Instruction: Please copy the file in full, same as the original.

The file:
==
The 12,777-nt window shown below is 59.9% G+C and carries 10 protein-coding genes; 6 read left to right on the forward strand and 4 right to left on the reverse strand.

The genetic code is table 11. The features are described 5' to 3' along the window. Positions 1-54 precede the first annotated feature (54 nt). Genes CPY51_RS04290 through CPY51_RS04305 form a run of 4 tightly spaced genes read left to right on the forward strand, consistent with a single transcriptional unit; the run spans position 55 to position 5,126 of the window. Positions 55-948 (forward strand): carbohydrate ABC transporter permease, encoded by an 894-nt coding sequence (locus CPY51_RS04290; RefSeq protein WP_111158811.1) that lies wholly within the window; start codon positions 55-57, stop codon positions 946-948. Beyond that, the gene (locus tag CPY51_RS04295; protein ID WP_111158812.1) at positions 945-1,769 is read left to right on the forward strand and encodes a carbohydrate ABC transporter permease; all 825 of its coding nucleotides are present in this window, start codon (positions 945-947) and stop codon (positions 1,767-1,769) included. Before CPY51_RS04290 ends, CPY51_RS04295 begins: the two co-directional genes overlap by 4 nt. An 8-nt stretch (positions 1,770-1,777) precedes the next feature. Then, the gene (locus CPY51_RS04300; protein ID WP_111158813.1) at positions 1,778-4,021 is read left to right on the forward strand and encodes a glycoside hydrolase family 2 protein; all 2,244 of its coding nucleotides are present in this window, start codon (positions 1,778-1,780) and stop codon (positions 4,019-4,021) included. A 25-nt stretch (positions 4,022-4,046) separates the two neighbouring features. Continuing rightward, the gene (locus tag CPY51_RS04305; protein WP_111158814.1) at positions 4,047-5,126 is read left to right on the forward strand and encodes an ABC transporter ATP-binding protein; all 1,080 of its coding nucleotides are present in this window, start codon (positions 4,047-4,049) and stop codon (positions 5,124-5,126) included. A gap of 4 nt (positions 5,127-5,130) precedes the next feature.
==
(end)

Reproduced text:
The 12,777-nt window shown below is 59.9% G+C and carries 10 protein-coding genes; 6 read left to right on the forward strand and 4 right to left on the reverse strand.

The genetic code is table 11. The features are described 5' to 3' along the window. Positions 1-54 precede the first annotated feature (54 nt). Genes CPY51_RS04290 through CPY51_RS04305 form a run of 4 tightly spaced genes read left to right on the forward strand, consistent with a single transcriptional unit; the run spans position 55 to position 5,126 of the window. Positions 55-948 (forward strand): carbohydrate ABC transporter permease, encoded by an 894-nt coding sequence (locus CPY51_RS04290; RefSeq protein WP_111158811.1) that lies wholly within the window; start codon positions 55-57, stop codon positions 946-948. Beyond that, the gene (locus tag CPY51_RS04295; protein ID WP_111158812.1) at positions 945-1,769 is read left to right on the forward strand and encodes a carbohydrate ABC transporter permease; all 825 of its coding nucleotides are present in this window, start codon (positions 945-947) and stop codon (positions 1,767-1,769) included. Before CPY51_RS04290 ends, CPY51_RS04295 begins: the two co-directional genes overlap by 4 nt. An 8-nt stretch (positions 1,770-1,777) precedes the next feature. Then, the gene (locus CPY51_RS04300; protein ID WP_111158813.1) at positions 1,778-4,021 is read left to right on the forward strand and encodes a glycoside hydrolase family 2 protein; all 2,244 of its coding nucleotides are present in this window, start codon (positions 1,778-1,780) and stop codon (positions 4,019-4,021) included. A 25-nt stretch (positions 4,022-4,046) separates the two neighbouring features. Continuing rightward, the gene (locus tag CPY51_RS04305; protein WP_111158814.1) at positions 4,047-5,126 is read left to right on the forward strand and encodes an ABC transporter ATP-binding protein; all 1,080 of its coding nucleotides are present in this window, start codon (positions 4,047-4,049) and stop codon (positions 5,124-5,126) included. A gap of 4 nt (positions 5,127-5,130) precedes the next feature.